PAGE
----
SUSTAINABLE LABELS & PACKAGING

By Scott Begbie, Director of Sales, Repacorp, Inc.

As more and more companies commit to sustainability goals, funding and partnerships have sprung into action. The recent industry buzz is all about more collaboration between consumer packaged goods companies, suppliers, and recycling facilities. Whether your customer’s label or packaging goal is biodegradable, compostable, environmentally benign, recyclable, repulpable, has recycled content, is water dissolvable, or is FSC Certified, sustainability is the focus of material, adhesive, and ink suppliers driving change.

Mactac developed a Simply Sustainable brand that is their initiative to choose environmental best practices, ingrained in responsible innovation, culture, and values.5 SunChemical’s sustainability portfolio supports the five R’s: Create products and technologies that Reuse, Reduce, Renew, Recycle and Redesign to support the transition from a linear to a circular economy, thereby reducing CO2 and environmental impact.1 UPM Raflatac takes a 360° approach to sustainable packaging solutions—from responsible sourcing to manufacturing, services, and design. UPM is committed to its vision of labeling a smarter future–beyond fossils.8 HP is recognized among the 2020 Global 100 Most Sustainable Corporations in the World and has achieved numerous sustainability awards year after year. The HP Indigo press has compostable inks that are certified compatible for recycling.4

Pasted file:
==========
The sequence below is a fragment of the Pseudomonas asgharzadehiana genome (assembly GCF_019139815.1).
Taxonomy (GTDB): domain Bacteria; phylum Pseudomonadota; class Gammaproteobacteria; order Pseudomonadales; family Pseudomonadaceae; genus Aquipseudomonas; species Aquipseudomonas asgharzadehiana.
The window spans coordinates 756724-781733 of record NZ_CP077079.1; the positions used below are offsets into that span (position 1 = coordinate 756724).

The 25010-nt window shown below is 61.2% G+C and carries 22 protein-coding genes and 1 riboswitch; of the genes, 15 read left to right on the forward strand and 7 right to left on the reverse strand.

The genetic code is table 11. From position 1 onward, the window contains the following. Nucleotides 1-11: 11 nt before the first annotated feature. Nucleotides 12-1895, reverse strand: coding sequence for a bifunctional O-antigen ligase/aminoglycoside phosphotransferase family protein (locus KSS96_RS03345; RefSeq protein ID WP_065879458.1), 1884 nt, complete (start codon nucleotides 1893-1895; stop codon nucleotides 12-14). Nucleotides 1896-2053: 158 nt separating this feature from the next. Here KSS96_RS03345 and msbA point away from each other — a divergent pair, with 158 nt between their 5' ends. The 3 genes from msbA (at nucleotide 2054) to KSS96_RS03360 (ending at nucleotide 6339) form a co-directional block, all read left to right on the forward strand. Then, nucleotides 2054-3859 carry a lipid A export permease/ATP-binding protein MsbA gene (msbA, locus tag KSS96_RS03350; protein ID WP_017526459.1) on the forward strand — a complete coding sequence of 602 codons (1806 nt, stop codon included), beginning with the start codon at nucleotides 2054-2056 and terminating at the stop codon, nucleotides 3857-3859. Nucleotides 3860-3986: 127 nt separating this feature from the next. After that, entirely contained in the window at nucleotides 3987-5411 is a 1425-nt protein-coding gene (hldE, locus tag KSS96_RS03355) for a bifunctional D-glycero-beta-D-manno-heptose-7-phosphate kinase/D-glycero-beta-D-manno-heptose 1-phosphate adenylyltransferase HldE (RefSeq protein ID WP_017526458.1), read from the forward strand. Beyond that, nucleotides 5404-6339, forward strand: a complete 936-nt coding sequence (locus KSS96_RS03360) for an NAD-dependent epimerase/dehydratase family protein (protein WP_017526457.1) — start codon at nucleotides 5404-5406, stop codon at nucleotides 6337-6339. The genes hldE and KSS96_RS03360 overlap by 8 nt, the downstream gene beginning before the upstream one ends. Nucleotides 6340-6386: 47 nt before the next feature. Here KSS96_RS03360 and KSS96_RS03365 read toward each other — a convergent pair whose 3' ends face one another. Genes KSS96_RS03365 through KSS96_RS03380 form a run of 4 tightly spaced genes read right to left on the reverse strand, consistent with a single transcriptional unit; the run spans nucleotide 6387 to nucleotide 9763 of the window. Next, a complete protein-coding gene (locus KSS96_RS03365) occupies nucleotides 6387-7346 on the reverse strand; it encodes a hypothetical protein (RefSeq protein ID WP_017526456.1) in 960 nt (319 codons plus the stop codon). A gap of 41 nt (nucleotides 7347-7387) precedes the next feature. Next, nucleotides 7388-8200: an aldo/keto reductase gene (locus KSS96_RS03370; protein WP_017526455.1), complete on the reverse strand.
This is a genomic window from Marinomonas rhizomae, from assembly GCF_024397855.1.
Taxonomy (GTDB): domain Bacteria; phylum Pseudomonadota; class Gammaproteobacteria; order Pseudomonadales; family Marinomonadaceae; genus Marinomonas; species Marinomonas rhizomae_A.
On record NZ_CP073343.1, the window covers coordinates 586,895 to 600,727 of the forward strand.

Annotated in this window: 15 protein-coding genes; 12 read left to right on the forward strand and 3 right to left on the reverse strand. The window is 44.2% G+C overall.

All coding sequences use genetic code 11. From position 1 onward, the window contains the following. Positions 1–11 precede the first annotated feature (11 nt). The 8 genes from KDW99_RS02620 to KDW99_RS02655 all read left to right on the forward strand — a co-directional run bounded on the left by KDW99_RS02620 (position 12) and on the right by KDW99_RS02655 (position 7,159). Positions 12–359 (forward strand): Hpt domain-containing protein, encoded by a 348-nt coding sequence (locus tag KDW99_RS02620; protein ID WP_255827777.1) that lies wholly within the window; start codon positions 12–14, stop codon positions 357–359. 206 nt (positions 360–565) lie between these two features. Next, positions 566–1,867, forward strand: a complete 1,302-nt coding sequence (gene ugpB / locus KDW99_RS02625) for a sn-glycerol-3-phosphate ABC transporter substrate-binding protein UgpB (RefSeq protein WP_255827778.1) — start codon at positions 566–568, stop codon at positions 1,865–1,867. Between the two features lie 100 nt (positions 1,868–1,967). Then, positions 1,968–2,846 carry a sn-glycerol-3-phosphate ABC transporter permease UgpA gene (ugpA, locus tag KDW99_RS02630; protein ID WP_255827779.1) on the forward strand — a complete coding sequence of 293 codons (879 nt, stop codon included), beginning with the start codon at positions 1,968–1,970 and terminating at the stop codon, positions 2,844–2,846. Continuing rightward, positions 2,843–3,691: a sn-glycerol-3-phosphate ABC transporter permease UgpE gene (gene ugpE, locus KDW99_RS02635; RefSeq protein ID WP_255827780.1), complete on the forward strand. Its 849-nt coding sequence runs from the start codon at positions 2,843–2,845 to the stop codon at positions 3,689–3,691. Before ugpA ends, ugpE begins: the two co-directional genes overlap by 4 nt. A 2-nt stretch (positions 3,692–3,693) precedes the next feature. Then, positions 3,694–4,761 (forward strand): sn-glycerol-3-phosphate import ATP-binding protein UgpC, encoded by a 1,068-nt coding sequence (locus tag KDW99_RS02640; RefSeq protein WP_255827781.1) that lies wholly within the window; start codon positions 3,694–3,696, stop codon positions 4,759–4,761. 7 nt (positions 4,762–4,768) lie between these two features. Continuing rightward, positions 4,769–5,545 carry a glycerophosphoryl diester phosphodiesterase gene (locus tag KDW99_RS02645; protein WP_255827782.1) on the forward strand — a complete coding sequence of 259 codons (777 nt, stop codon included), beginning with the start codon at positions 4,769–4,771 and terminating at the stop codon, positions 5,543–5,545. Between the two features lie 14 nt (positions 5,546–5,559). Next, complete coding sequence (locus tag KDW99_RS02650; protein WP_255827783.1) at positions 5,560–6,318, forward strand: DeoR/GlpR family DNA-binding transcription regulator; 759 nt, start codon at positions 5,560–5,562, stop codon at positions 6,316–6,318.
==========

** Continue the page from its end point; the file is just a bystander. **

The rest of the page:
Recyclable Flexible Packaging

 

Labels

In the label industry, material suppliers are choosing environmental best practices and are building a culture of responsible manufacturing and innovation. They are using less energy for manufacturing and less raw materials, reducing freight (which includes reducing fuel and CO2 emissions), reducing packaging waste (cores, cartons, wrapping, etc.), and increasing productivity. Suppliers are also innovating new products to reduce waste and promote recyclability for the entire supply chain.5

Facestock